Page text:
Northern Ireland's 1968.

Ulster Museum Learning Resource: CCEA GCSE History, Section 2, Option B

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Changing Relations: Northern Ireland and its Neighbours, 1965-1998.

Introduction

By establishing the Objects In Focus project, with the assistance of Dr Chris Reynolds of Nottingham Trent University, the Ulster Museum has shown a firm commitment to the enhancement of the modern history gallery.

The emphasis is on significant events in the history of Northern Ireland between 1965 and 1972. Educational resources have been developed in order to encourage more students and school parties to visit and make use of the evolving collection of objects which are connected with that period.

The objects are not only thought-provoking reminders of past events. They are also valuable educational resources linked to the history curricula of our schools (and, in particular, to CCEA GCSE History Option 2, Changing Relations: Northern Ireland and its Neighbours, 1965- 1998).

Some new displays have already been developed for the Museum. Among these is an interactive touch-screen, on which nine different films are available. Each of these is between two and five minutes in length and is also available online. The films feature archive footage, interviews with former political activists and assessments by historians of important events.

This resource includes guidance notes and a range of pre-visit activities for teachers who would like to prepare their students for visits to the Museum. The focus is on the years between 1965 and 1972, inclusive. Materials will also be provided for students to use while they pass through the Museum. With those, they will be able to engage fully with displays and obtain the greatest possible benefit from their visits. Material for teachers will also contain suggestions for follow-up exercises which can be undertaken in the classroom.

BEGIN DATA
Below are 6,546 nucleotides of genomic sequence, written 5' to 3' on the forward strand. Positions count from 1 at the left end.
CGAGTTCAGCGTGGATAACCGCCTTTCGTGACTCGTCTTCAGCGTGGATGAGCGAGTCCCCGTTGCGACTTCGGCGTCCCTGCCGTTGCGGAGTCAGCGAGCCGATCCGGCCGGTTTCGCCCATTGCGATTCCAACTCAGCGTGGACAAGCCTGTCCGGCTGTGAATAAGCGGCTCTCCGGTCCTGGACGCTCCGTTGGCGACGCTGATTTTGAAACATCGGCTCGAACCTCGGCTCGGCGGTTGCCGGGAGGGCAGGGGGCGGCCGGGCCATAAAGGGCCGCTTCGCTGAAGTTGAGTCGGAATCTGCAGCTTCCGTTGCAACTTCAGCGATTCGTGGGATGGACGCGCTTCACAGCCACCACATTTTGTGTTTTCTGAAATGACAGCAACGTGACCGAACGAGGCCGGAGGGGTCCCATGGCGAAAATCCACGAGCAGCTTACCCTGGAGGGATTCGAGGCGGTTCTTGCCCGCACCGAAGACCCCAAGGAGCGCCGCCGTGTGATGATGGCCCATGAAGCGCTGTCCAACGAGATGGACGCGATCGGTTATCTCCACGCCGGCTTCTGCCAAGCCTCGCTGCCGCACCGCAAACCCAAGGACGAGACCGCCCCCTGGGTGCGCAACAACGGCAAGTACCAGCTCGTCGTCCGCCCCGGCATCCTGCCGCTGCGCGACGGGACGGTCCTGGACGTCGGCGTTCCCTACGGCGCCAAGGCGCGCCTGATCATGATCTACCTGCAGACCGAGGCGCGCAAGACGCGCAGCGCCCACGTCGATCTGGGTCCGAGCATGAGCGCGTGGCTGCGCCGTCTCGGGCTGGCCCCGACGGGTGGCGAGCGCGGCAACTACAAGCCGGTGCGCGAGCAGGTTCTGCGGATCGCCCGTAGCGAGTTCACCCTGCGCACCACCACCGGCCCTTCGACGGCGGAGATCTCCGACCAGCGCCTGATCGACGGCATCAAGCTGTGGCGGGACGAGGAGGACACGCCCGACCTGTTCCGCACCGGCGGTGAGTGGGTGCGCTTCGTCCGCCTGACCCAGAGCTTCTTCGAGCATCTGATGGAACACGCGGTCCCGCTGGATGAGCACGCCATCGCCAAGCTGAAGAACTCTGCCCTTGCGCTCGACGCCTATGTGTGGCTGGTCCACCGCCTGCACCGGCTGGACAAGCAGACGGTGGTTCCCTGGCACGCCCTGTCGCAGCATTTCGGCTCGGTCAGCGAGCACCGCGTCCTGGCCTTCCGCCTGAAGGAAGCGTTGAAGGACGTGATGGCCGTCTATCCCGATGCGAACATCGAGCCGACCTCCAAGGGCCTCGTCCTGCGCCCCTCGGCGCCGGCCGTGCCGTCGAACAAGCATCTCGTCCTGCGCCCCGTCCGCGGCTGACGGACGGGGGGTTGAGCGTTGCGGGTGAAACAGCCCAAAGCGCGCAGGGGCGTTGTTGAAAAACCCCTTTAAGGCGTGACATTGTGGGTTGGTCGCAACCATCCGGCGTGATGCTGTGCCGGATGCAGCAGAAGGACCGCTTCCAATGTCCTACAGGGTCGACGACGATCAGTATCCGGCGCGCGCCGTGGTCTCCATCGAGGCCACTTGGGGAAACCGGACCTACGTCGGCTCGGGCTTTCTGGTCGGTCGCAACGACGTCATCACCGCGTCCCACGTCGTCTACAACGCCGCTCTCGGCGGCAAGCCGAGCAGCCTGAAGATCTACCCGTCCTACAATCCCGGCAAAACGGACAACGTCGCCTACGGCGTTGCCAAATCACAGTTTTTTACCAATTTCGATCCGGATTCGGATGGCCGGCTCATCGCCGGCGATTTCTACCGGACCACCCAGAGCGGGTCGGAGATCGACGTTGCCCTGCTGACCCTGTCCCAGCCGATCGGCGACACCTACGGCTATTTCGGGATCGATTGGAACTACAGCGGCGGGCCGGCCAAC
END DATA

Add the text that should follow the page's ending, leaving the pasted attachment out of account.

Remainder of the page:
It is hoped that, by facilitating such activities (and by directing students to the wealth of Ulster Museum and CAIN resources which are available online), the material will stimulate students’ independent investigations and lead to useful examination of

  • the events themselves;
  • their significance immediately afterwards; and
  • their lasting impact on the politics of Northern Ireland and on all the people of the region.

The material provided will meet the Key Stage 4 statutory skills requirements for GCSE History, namely “cross-curricular skills” and “thinking skills”. The development of other personal abilities in students at that level will also be assisted.

nottingham-trent-university-lottery-fundedCross-Curricular Skills

  • Communication (COMM)
  • Using mathematics (UM)
  • Using ICT (UICT)

Thinking Skills

  • Problem solving (PS)
  • Working with others (WO)
  • Self-management (SM)

The Museum’s resources which are connected with the 1965-1972 period can be divided into three types

Visual

  • Film footage
  • Photographs
  • Cartoons
  • Posters
  • Newspaper articles

Audio-Visual

  • Film footage with commentary
  • Filmed interviews with key figures and historians
  • Music of this period

Physical

  • Historic objects and artefacts from the period

There is a wide range of activities and diverse content that make up this learning resource. For example:

  • Students will be encouraged to examine artefacts closely. Having investigated for themselves both the broad background and the story of specific objects, they will be expected to assess the historical significance of those objects.
  • The roles and importance of prominent individuals (both at the time and over subsequent decades) will be evaluated carefully.
  • The roles of political parties and other organisations, many of them founded during the period, will be examined, as will the emergence of armed groups.
  • Students will be invited to look at the global political scene between the middle of the 1960s and the early 1970s, in order to compare and contrast events and movements in Northern Ireland with developments in other countries (such as the push for “civil rights” in the United States and the Paris protests of 1968). Some of those inspired the leaders of organisations in Northern Ireland.
  • The responses of the Governments of the United Kingdom and the Republic of Ireland (and the international relationships of the two countries) were also very important; first, at the outbreak of “the Troubles” in 1968 and 1969; and, then, in determining the course of events within Northern Ireland for many years afterwards.

The programme has been broken into three sections and these are based on the curriculum for CCEA GCSE History, Section 2, Option B, Changing Relations: Northern Ireland and its Neighbours, 1965-1998.

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